On learning that the food was all distributed and the troops assembled, I gave the signal for retreat, and it was effected in the most orderly manner by the three streets that I have mentioned. Gradually the inhabitants emerged until they appeared in crowds, red cockades in their hats, going out to meet the Neapolitans, but without insulting us. My rear-guard came on slowly, followed by the advance-guard of the Neapolitans. While my columns were crossing the river, I went through the Via del Popolo, in the thick of the crowd, as far as the Piazza di Venezia, unaccompanied save by my aides-de-camp, without seeing any signs of insurrection, without hearing any hostile cries. The people had calmed down. The upper classes may have fomented the disturbances of the previous day, but they took no ostensible part in them. Well-disposed people had remained at home, and had even saved many Frenchmen who, but for them, would probably have fallen victims to the insurrection.

When at last all my men had left the city, I sent orders to the Commandant of the fortress, which was not mentioned, and consequently not included in the convention relating to the evacuation of Rome, to withdraw all his men, to close his barriers, and to consider himself as besieged by a hostile army. I had entrusted our wounded in hospital to the generosity and humanity of General Mack, and left fifty men to guard them, begging him to replace and send them on to me. After taking all these precautions, I left Rome, assuring our friends and partisans that we should not be away more than a fortnight; and I undertook not to shave my beard during our absence. I kept my word, and wore it for seventeen days.

After leaving Rome in good order, and recrossing the Tiber, I marched all night. I encamped at Monterosi, whence two roads branch off, one to Viterho, and one to Ancona. There I waited for fresh intelligence concerning the march of the Neapolitans; but after hearing a rumour of a successful engagement at Fermo, on the extreme eastern frontier of the States of Naples, I raised my camp, and chose another at Civita-Castellana, a strong and good position, naturally defended by several ravines and by a castle.

General Mack occupied my position at Monterosi, and advanced to attack me with quite 40,000 men; I had at most 5,000 or 6,000 to oppose to him. I reinforced as well as I could my advance-guard at Nepi, and determined to go out to meet them. The conflict was violent, but the Neapolitans did not make a stand, and etreated. We pursued them as far as their camp, which was still standing, and which they abandoned, continuing their flight to Rome. This was the principal point of attack. During the action three other columns advanced along the old road, on the right bank of the Tiber, passing by Santa Maria di Falori. I retraced my steps, repulsed all partial attacks, and thus dislodged this magnificent and haughty army, with less than 3,000 men engaged. Our gains were considerable: a large number of prisoners, artillery, arms, baggage, the camp, the military chest, etc.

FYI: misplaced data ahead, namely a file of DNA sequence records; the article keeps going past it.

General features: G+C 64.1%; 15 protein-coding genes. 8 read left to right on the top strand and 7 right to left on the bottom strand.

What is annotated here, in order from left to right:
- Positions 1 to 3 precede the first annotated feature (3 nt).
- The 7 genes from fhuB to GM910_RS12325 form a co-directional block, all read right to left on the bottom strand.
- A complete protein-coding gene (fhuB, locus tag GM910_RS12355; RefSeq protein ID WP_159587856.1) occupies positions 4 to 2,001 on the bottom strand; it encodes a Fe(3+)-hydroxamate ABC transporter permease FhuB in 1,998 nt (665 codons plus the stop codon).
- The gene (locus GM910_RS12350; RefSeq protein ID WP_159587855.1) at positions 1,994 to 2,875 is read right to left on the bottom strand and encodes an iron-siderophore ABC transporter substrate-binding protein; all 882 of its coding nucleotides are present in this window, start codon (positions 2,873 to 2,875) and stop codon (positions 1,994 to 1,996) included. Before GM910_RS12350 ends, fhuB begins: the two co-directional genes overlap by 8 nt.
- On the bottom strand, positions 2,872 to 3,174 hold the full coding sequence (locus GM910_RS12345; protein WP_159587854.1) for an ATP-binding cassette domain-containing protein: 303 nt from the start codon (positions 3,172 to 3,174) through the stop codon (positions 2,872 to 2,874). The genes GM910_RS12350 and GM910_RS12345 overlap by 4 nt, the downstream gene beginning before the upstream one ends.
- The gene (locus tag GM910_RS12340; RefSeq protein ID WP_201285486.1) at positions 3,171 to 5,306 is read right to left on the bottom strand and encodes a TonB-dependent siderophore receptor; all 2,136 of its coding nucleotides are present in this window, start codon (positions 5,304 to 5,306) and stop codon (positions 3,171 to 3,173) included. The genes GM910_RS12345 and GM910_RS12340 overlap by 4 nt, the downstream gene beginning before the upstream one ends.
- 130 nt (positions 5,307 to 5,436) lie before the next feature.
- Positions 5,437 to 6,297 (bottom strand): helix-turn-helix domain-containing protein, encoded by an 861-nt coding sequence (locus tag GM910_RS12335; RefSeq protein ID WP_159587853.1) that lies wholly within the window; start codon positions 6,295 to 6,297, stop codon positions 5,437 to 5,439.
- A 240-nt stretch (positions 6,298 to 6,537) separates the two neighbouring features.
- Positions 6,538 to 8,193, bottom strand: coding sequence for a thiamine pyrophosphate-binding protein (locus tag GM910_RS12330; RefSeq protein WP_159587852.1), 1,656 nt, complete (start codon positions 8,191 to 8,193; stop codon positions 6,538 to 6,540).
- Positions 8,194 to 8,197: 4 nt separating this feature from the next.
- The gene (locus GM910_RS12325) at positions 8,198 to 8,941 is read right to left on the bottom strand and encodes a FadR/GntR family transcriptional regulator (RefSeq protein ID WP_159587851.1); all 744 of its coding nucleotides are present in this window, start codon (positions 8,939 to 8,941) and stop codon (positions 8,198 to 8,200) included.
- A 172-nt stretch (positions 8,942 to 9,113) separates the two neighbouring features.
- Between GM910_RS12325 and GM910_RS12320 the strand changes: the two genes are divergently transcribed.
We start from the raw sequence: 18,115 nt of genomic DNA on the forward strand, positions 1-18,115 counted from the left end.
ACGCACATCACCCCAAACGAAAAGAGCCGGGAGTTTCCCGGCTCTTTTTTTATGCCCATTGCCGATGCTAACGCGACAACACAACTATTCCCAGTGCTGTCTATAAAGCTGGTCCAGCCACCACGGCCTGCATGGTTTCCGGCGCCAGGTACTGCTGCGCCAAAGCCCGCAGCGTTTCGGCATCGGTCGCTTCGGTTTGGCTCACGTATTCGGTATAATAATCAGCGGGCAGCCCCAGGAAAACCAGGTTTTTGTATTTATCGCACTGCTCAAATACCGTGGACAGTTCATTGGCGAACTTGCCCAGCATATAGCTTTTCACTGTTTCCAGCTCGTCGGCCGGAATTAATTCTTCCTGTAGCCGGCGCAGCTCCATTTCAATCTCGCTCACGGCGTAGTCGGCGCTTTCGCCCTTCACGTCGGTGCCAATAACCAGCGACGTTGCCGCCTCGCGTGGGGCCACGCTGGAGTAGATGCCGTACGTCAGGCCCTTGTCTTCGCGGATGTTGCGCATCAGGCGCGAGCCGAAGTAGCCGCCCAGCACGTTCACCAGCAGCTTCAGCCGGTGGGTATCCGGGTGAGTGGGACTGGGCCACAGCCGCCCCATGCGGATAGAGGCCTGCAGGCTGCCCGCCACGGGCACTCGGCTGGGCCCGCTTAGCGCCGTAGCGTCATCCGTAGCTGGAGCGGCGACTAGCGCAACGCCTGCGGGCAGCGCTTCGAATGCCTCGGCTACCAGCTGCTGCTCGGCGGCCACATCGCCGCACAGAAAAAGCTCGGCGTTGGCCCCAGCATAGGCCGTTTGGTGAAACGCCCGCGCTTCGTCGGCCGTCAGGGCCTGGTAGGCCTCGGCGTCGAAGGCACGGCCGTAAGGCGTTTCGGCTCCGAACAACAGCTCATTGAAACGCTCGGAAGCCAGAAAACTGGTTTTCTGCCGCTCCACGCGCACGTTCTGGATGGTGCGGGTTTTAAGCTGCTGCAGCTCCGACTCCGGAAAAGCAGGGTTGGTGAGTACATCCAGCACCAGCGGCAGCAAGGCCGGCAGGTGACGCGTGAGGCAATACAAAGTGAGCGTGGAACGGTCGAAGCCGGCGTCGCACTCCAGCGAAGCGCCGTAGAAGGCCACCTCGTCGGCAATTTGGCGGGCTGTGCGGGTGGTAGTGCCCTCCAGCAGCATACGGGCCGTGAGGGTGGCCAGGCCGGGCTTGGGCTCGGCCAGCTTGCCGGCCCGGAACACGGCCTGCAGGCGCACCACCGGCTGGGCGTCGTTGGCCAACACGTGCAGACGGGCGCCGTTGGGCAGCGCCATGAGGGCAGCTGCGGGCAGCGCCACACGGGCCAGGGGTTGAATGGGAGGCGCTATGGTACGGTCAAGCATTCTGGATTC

Learning that General Mack had rallied his troops, and was passing along the right bank of the 'Fiber in order to help one of his columns that was descending upon Otricoli, I too, recrossed the river at the bridge of Borghetto, and supported my right. It was not until after this change of position that I was informed by my scouts that this column was marching upon Otricoli, where I had established my depots of wounded and my provisions.

This road was my only means of communication with headquarters and with the rest of the army. I was not yet certain that the Neapolitans had occupied Otricoli, and wished to ascertain their strength and their position. With this object I took a strong detachment from my camp at Borghetto and started.

There was so dense a fog that we could not see four yards ahead, but we could feel the presence of the enemy by a tolerably long line of lire, to which our men replied. From the enemy's hesitation I concluded that they were not in very good order. The thick fog was fortunate for both of us: it covered our movements and concealed our weakness, while it hid from us their direction. I made my cavalry charge them, on the chance, along the highroad. A discharge of artillery did not check my men; the enemy's advance-guard were surprised and put to the sword, and a battery of light artillery abandoned.

The mist lifted, and we continued our pursuit with a better light. I then discovered that I was dealing not with regulars, but with assassins, who had foully murdered my sick and wounded. The sight of some of these poor fellows, horribly mutilated, but not dead, increased our fury and thirst for vengeance. Learning that these banditti were making for Calvi, we followed them thither, and I at the same time sent orders to General Maurice Mathieu to start from camp immediately with his brigade, so as' to cut off their flight to Rome. We surrounded Calvi, situated on a high escarped mountain; we were inferior in numbers, but superior in pluck. The enemy offered to surrender. I answered in these words